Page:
Going vegetarian can be delicious. You have every fruit, vegetable, bean, and whole grain to choose from. The variety is endless. You can make it work for you, whether you choose to eat this way all the time or to include some vegetarian meals in your week.
You can get all the protein you need from plant foods. Just make sure you're getting enough calories from a wide variety of nuts, seeds, legumes, and grains. Black beans and rice, with a salad, is one example of a classic vegetarian meal.
Because they are lower in or free of animal products, vegetarian diets are low in total and saturated fat and cholesterol. Many studies have shown that vegetarians are less likely to get certain diseases such as heart disease and type 2 diabetes. A vegetarian that is filled with fruits and vegetables benefits from antioxidants like lutein in broccoli and lycopene in tomatoes, which may help protect against cancer.
Although zinc is found in many vegetarian foods, it is not as well absorbed as meat-based zinc. Eating plenty of zinc-rich foods can help you maximize the amount your body absorbs. Good sources include milk, cheese, whole-grain breads, nuts, soy foods, and legumes, such as chickpeas. Hummus on a whole-grain pita is one tasty snack that does the trick.
A vegetarian diet can be safe for kids, and it's probably good for them. Just be sure kids get enough fats to meet their needs. Nuts, peanut butter, avocado, milk products, and eggs are all good sources. When in doubt, ask your child's doctor or a dietitian.
You don't need to be a vegetarian 7 days a week to reap many of the benefits. Doing it 1 or 2 days a week can help you cut back on saturated fats and cholesterol, and give you more fruits and vegetables. Try it, and you might find you want to do it more often than you think.
Approximately 0.5 percent, or 1 million, of those are vegans, who consume no animal products at all. In addition, 10 percent of U.S., adults, or 22.8 million people, say they largely follow a vegetarian-inclined diet. Data for this survey were collected by the Harris Interactive Service Bureau on behalf of Vegetarian Times.
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The word vegetarian sprouted up in 1839. Fruitarian ("a person who lives on fruit") ripened by 1893. In 1944, vegetarians who consume no animal or dairy products began calling themselves vegans. Then, in 1993, those who eat fish but no other meat chose pesce, the Italian word for "fish," to create the designation pescatarian. In that same year, meatatarian was served up as a word for those whose diet largely includes meat; that word is rare, however, and is usually used in informal and humorous ways, making it the type of fare not included in our dictionaries. Another fairly recent dietary word is flexitarian, a person who follows a mostly vegetarian diet but occasionally eats meat or fish.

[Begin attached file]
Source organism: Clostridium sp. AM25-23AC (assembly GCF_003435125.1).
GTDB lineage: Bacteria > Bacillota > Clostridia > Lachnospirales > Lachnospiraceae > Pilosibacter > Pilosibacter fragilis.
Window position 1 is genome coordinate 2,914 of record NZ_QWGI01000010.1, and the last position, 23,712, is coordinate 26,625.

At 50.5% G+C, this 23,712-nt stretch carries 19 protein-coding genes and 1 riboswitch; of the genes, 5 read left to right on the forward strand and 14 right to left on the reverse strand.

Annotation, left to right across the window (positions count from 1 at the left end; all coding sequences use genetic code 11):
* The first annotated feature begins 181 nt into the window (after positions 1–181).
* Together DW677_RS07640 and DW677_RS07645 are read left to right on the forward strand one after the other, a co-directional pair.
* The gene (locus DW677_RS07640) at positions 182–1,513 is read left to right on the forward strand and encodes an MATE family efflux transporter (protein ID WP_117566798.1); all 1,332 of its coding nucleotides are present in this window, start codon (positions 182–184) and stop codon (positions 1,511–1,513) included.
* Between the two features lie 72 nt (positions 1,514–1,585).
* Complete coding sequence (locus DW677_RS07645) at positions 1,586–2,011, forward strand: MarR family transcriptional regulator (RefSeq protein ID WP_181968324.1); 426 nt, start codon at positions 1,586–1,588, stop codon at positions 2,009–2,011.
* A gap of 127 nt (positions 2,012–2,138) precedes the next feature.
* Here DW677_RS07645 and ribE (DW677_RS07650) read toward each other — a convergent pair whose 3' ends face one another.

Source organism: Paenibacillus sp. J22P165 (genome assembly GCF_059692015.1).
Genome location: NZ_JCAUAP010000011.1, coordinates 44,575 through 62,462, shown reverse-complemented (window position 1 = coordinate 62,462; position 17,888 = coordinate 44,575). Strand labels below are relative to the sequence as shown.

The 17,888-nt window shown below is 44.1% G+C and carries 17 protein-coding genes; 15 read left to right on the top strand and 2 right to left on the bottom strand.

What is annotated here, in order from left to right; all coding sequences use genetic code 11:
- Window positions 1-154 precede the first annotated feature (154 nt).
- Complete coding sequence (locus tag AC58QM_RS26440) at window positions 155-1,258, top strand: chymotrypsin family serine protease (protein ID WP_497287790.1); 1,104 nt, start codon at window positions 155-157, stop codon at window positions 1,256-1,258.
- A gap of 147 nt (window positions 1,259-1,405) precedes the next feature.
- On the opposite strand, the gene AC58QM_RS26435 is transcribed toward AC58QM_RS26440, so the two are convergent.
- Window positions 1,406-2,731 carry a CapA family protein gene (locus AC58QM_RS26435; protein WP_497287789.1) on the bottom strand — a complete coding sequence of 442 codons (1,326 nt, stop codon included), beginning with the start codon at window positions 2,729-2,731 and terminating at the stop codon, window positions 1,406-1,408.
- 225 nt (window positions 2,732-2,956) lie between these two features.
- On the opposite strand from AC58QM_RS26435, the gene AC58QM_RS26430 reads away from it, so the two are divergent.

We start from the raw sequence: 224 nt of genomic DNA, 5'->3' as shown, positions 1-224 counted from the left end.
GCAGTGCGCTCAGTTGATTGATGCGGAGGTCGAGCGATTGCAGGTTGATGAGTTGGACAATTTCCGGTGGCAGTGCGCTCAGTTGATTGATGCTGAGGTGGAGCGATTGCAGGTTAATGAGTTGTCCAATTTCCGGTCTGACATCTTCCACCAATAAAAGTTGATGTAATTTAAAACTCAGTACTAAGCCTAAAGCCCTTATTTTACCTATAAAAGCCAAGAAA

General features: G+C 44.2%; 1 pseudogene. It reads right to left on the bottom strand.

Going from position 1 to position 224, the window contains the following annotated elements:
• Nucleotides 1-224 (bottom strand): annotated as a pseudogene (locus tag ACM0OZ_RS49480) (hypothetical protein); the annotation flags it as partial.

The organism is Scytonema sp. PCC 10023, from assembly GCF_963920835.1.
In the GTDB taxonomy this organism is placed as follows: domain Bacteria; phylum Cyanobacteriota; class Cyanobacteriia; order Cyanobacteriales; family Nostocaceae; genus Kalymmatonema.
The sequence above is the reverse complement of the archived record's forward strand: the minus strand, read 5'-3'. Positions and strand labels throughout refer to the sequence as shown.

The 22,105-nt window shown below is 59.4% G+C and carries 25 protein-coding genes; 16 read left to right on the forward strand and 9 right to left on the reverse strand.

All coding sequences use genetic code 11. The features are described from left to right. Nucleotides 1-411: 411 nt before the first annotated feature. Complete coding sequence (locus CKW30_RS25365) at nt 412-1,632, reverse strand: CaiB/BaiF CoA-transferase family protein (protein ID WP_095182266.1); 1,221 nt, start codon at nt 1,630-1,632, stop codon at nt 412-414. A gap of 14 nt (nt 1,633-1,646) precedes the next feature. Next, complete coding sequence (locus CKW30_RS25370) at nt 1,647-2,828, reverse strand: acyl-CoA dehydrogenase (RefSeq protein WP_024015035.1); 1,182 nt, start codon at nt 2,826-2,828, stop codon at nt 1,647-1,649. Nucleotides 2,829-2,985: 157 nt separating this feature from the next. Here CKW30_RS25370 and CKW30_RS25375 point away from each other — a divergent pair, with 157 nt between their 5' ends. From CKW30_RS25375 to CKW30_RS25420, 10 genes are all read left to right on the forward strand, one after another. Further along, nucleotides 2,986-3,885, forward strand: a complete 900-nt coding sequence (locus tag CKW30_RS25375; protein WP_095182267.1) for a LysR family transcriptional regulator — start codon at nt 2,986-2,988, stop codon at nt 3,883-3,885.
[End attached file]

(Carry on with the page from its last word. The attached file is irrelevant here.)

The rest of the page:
Apart from the ethical and environmental reasons for cutting meat from your diet, a well-planned vegetarian diet may also reduce your risk of chronic disease, support weight loss, and improve the quality of your diet.
Others decide to become vegetarian for environmental reasons, as livestock production increases greenhouse gas emissions, contributes to climate change, and requires large amounts of water, energy, and natural resources (2, 3).
Similarly, another study in 118 people found that a low calorie vegetarian diet was more effective at reducing LDL (bad) cholesterol than a Mediterranean diet. On the other hand, the Mediterranean diet led to a greater reduction in triglyceride levels (16).
Not only do vegetarians tend to have a higher intake of several key nutrients, but vegetarianism has been associated with weight loss, reduced cancer risk, improved blood sugar, and better heart health. However, more research is needed.
A balanced vegetarian diet with nutritious foods like produce, grains, healthy fats, and plant-based protein may offer several benefits, but it may increase your risk of nutritional deficiencies if poorly planned.
A vegetarian diet focuses on plants for food. These include fruits, vegetables, dried beans and peas, grains, seeds and nuts. There is no single type of vegetarian diet. Instead, vegetarian eating patterns usually fall into the following groups:
People who follow vegetarian diets can get all the nutrients they need. However, they must be careful to eat a wide variety of foods to meet their nutritional needs. Nutrients vegetarians may need to focus on include protein, iron, calcium, zinc and vitamin B12.
In terms of ethics, vegetarians are opposed to killing animals for food, but generally consider it acceptable to consume animal by-products such as milk and eggs, as long as the animals are kept in adequate conditions.
Cookies, french fries, candies, and even nut based ice creams may fall into the vegan and vegetarian category yet still contain refined carbohydrates, are highly processed, are high in added sugar, or are deep fried.